PEMF stimulation of the ventral intermediate nucleus of the thalamus can dramatically relieve PD associated tremor [26,27]. Similarly, stimulation of the Subthalamic nucleus or globus pallidus interna (GPi) can substantially reduce rigidity, tremor, gait difficulties, and slowness in movement in patients [26, 28, 29, 30, 31]. Moreover, PEMF therapy improved PD associated freezing (a symptom manifesting as a sudden attack of immobility usually experienced during walking ). Stimulation of the GPi also reduces all of the major PD motor manifestations, including the reduction of l-dopa-induced dyskinesias (medication induced muscle dysfunction) and involuntary movements produced by individual doses of dopaminergic medications that can limit treatment efficacy . PD patients treated with PEMF saw significant improvement in motor symptoms, tremor, rigidity and akinesia (loss of voluntary movement), which allowed the patient to decrease the amount of the medication l-dopa they were taking by a mean of 55% .
PEMF increases the release of dopamine in the striatum and frontal cortex, which in turn improves PD symptoms including motor performance . Furthermore, PEMF applied in the prefrontal cortex induces the release of endogenous (made by the body) dopamine in the ipsilateral caudate nucleus as observed by positron emission tomography (PET imaging) in healthy human subjects . PEMF application results in partial or complete disappearance of muscular pain and l-dopa-induced dyskinesia as well as the improvement of visuospatial (ability to see the space relationship of objects) impairment, suggesting that PEMF has a beneficial effect on corticostriatal (the pathway of information flow into the basal ganglia) interactions that play an important role in the pathophysiology (development and progression) of PD [37,38].
In 2008, the Food and Drug Administration approved the use of PEMF for major depressive disorder in PD patients who failed to achieve satisfactory improvement from very high dosages of antidepressant medications [39,40]. Several studies reported PEMF improved cognitive functions and motor symptoms. For example, an investigation involving three elderly PD patients with cognitive impairment assessed the effect of PEMF on macrosomatognosia, a disorder of body image in which the patient perceives a part or parts of his body as disproportionately large . PEMF applied to the frontal cortex can effectively alleviate PD associated depression as shown by a significant decrease in the Hamilton Depression Rating Scale (HDRS) scores . A further double blind, sham stimulation-controlled, randomized study, involving 42 PD patients affected by major or minor depression undergoing PEMF, evidenced a mean decrease in HDRS and Beck depression inventory after therapy .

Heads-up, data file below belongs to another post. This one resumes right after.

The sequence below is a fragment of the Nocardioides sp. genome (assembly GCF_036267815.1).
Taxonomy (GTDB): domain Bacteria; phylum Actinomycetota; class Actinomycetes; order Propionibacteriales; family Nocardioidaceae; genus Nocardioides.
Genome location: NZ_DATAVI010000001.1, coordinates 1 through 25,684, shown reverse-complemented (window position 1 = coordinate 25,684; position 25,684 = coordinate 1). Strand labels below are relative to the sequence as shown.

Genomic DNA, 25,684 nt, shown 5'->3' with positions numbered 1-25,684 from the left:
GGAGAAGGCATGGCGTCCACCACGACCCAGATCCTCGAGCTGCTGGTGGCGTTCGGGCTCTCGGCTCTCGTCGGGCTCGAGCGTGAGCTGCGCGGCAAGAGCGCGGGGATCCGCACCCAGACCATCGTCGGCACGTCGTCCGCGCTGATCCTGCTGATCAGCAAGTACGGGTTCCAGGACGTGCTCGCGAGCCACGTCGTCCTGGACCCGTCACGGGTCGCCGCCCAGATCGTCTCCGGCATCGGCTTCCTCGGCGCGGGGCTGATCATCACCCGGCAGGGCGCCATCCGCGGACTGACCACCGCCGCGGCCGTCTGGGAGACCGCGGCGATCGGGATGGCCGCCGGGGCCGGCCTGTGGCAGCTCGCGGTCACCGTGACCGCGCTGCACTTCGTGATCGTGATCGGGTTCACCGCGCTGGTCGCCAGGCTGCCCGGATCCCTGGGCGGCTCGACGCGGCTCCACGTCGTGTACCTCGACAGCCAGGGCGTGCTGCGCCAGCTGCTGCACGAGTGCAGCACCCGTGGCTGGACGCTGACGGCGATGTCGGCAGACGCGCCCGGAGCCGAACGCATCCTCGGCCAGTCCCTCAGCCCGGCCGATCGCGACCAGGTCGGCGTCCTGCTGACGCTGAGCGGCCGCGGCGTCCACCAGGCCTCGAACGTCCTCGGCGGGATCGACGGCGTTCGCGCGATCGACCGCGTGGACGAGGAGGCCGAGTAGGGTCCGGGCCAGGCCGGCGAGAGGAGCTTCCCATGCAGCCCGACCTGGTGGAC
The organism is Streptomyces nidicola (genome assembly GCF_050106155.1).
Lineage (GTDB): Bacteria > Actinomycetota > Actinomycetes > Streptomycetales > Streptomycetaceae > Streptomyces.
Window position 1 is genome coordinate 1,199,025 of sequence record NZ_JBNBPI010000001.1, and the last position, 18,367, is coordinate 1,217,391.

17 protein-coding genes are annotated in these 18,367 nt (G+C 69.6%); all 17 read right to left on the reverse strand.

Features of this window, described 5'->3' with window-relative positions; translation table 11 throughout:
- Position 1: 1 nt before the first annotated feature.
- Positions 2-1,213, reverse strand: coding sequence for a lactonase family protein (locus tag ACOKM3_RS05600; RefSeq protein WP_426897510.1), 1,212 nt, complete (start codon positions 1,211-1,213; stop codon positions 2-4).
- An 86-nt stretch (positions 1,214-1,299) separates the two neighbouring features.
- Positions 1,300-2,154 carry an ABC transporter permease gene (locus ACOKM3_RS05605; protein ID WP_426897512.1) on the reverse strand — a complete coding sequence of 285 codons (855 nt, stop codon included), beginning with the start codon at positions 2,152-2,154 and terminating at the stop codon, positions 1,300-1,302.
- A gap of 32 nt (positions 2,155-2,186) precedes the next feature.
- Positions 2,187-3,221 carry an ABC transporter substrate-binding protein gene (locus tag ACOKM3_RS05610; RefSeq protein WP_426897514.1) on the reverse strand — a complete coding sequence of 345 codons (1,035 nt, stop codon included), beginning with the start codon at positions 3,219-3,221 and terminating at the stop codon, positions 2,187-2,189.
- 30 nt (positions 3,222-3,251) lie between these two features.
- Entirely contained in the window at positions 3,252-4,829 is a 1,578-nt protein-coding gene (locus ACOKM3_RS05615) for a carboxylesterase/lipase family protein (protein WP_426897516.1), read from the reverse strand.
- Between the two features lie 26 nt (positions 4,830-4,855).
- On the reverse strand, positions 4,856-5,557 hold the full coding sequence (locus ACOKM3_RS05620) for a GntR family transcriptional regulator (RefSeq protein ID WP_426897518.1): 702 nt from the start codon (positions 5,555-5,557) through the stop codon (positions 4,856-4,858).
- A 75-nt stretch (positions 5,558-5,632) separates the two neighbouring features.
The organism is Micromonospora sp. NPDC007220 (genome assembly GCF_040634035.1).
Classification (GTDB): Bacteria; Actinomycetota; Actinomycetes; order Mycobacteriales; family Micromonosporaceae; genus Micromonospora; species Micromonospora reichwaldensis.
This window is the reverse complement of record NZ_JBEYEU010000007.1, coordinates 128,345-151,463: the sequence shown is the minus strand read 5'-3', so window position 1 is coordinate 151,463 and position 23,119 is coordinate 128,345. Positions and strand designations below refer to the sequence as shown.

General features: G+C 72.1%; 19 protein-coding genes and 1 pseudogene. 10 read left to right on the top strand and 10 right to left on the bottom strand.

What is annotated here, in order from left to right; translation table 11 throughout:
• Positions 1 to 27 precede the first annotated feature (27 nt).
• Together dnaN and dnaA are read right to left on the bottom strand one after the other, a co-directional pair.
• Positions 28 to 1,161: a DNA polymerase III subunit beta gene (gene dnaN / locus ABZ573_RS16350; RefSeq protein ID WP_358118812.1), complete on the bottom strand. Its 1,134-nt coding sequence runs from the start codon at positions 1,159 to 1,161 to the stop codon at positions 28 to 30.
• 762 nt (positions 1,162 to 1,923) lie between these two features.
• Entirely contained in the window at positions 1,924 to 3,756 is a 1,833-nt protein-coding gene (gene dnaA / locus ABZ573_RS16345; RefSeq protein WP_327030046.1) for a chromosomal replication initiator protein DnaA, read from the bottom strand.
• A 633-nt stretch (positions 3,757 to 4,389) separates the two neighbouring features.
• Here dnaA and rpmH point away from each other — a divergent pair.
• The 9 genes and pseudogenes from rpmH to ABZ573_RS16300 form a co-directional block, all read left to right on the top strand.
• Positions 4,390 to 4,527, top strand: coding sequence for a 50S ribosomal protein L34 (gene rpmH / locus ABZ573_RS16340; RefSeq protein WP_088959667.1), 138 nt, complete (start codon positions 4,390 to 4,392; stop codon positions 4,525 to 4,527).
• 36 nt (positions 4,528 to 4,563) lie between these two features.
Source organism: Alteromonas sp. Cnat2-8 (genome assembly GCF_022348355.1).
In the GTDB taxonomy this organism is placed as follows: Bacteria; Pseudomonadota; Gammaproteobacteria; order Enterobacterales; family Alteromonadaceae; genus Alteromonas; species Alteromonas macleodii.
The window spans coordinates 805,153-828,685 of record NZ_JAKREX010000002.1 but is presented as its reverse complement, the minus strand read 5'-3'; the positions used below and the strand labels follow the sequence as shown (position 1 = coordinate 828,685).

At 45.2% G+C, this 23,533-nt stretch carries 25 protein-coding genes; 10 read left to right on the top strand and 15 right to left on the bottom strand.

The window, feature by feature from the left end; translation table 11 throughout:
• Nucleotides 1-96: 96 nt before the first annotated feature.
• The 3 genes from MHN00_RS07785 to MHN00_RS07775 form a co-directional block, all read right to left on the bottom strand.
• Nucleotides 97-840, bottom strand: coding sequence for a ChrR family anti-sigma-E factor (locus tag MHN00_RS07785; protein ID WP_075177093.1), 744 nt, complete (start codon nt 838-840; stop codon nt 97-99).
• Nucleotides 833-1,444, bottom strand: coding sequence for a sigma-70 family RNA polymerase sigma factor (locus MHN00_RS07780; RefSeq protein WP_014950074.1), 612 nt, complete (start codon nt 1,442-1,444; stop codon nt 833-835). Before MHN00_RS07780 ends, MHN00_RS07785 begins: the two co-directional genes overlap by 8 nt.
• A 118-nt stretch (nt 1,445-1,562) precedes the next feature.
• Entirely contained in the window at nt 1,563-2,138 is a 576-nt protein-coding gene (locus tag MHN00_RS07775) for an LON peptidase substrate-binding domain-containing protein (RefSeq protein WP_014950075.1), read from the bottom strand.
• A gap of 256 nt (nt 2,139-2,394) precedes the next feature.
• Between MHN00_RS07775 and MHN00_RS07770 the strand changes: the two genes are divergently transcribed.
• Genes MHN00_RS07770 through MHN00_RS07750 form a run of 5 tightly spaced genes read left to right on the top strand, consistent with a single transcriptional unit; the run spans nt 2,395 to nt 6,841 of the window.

PD affects the right prefrontal area, causing executive dysfunction which is characterized by deficits in internal control of attention, set shifting, planning, inhibitory control, dual task performance, decision-making and social cognition tasks [44,45]. PEMF sessions were found to enhance not only executive function, but subjective symptoms and objective findings of higher cognition, planning, personality, and proper social behavior [44,46].
Pulsed Electromagnetic fields (PEMF) opens a new avenue for PD treatment and can be tailored to the PD patient’s needs. Furthermore, PEMF can also be combined with pharmacological or non-pharmacological treatments, e.g., physical therapy and cognitive tasks, to produce additive or potentiated clinical effects.
In conclusion, pulsed electromagnetic fields represents a non-invasive, safe and promising approach that can be used alone or combined with conventional therapies for the challenging treatment of PD motor and non-motor symptoms.
Dr. Amanda Myers, MD, MSPH
Aura Medical Director